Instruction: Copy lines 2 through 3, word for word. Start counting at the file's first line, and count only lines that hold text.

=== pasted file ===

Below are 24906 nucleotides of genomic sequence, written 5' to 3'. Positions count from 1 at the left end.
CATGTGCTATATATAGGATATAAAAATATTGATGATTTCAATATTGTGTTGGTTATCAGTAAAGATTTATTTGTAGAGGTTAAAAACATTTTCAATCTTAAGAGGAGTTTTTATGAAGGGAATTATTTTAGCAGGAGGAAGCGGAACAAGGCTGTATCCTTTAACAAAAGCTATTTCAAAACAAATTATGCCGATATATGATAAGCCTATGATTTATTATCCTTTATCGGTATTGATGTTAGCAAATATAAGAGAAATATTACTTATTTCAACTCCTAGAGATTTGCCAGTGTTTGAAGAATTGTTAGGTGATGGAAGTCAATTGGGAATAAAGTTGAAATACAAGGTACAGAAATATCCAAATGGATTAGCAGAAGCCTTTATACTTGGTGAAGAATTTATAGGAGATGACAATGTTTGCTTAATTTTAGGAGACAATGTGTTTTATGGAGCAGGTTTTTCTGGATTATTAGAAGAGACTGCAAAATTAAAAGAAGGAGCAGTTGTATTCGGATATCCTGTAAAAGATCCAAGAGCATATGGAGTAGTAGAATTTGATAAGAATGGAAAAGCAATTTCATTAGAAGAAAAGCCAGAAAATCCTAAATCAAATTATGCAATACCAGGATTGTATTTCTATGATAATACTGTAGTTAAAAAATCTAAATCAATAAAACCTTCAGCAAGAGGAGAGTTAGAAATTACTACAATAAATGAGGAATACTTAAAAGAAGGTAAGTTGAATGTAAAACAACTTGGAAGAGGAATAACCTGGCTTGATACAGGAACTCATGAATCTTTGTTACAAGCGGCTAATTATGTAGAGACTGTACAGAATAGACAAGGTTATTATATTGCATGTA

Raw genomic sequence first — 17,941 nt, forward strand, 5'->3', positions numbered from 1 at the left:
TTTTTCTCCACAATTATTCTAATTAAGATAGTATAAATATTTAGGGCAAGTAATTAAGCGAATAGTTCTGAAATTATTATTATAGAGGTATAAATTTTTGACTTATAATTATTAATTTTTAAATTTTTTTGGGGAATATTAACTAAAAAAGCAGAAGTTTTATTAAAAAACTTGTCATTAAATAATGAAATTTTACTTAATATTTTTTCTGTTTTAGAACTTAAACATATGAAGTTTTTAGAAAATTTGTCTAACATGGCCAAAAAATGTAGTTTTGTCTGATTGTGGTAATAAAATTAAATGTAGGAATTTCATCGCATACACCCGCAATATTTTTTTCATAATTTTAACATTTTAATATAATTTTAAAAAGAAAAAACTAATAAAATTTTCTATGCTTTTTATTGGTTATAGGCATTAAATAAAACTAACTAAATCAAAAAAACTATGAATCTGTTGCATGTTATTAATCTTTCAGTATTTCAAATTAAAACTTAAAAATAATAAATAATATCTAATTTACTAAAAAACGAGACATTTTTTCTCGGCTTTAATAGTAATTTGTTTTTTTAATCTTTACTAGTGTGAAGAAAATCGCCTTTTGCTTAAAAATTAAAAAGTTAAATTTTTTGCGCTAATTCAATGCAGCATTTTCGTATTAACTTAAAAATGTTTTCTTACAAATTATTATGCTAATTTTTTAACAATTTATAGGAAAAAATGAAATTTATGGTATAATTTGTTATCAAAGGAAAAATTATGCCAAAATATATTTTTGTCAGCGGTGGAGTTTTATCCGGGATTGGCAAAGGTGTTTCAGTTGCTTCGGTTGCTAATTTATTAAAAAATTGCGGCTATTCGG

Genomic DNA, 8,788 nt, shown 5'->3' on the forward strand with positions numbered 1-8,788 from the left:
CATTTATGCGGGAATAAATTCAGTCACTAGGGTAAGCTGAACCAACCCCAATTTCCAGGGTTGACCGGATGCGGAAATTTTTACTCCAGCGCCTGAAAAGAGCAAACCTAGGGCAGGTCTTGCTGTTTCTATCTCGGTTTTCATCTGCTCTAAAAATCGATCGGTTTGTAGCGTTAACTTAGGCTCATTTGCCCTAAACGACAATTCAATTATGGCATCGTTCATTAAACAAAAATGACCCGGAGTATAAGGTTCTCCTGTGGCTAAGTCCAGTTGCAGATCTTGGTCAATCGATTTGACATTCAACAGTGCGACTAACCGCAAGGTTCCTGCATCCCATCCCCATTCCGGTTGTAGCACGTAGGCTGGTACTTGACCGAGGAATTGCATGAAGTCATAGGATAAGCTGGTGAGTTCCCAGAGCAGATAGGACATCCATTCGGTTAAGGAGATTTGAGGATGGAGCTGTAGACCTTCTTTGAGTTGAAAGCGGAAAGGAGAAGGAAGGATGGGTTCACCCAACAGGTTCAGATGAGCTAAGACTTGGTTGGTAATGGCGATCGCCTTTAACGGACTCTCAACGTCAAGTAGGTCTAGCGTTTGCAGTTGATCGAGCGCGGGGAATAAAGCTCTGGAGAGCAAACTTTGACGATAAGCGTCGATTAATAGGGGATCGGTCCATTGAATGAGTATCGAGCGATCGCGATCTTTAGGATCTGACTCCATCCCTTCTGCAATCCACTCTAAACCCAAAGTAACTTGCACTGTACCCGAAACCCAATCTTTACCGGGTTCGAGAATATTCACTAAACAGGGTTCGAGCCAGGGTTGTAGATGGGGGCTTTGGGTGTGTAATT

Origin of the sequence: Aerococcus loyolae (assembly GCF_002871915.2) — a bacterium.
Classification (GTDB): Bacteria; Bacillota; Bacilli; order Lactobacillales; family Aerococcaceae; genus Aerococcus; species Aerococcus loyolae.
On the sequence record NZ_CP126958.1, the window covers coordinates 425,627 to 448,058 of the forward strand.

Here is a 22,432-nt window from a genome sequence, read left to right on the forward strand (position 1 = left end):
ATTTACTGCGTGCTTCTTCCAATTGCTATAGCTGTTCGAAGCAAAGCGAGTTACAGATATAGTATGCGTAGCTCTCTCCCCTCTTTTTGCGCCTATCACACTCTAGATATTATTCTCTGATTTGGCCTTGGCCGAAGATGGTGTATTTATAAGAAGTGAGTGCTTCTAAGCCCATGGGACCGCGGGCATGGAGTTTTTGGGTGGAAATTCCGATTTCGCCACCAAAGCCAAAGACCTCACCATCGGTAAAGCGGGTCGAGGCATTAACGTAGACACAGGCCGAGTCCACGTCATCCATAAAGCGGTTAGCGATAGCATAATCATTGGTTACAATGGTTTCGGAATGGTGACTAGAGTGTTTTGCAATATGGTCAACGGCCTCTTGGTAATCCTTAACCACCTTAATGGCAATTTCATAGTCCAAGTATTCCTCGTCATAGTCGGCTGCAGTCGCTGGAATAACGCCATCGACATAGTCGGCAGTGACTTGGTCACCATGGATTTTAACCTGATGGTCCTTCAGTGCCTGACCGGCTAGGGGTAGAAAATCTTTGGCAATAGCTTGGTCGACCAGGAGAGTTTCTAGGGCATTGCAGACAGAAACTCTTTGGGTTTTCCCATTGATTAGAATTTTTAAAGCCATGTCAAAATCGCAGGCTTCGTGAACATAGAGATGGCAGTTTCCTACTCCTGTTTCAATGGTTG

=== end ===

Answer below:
CATGTGCTATATATAGGATATAAAAATATTGATGATTTCAATATTGTGTTGGTTATCAGTAAAGATTTATTTGTAGAGGTTAAAAACATTTTCAATCTTAAGAGGAGTTTTTATGAAGGGAATTATTTTAGCAGGAGGAAGCGGAACAAGGCTGTATCCTTTAACAAAAGCTATTTCAAAACAAATTATGCCGATATATGATAAGCCTATGATTTATTATCCTTTATCGGTATTGATGTTAGCAAATATAAGAGAAATATTACTTATTTCAACTCCTAGAGATTTGCCAGTGTTTGAAGAATTGTTAGGTGATGGAAGTCAATTGGGAATAAAGTTGAAATACAAGGTACAGAAATATCCAAATGGATTAGCAGAAGCCTTTATACTTGGTGAAGAATTTATAGGAGATGACAATGTTTGCTTAATTTTAGGAGACAATGTGTTTTATGGAGCAGGTTTTTCTGGATTATTAGAAGAGACTGCAAAATTAAAAGAAGGAGCAGTTGTATTCGGATATCCTGTAAAAGATCCAAGAGCATATGGAGTAGTAGAATTTGATAAGAATGGAAAAGCAATTTCATTAGAAGAAAAGCCAGAAAATCCTAAATCAAATTATGCAATACCAGGATTGTATTTCTATGATAATACTGTAGTTAAAAAATCTAAATCAATAAAACCTTCAGCAAGAGGAGAGTTAGAAATTACTACAATAAATGAGGAATACTTAAAAGAAGGTAAGTTGAATGTAAAACAACTTGGAAGAGGAATAACCTGGCTTGATACAGGAACTCATGAATCTTTGTTACAAGCGGCTAATTATGTAGAGACTGTACAGAATAGACAAGGTTATTATATTGCATGTA

Raw genomic sequence first — 17,941 nt, forward strand, 5'->3', positions numbered from 1 at the left: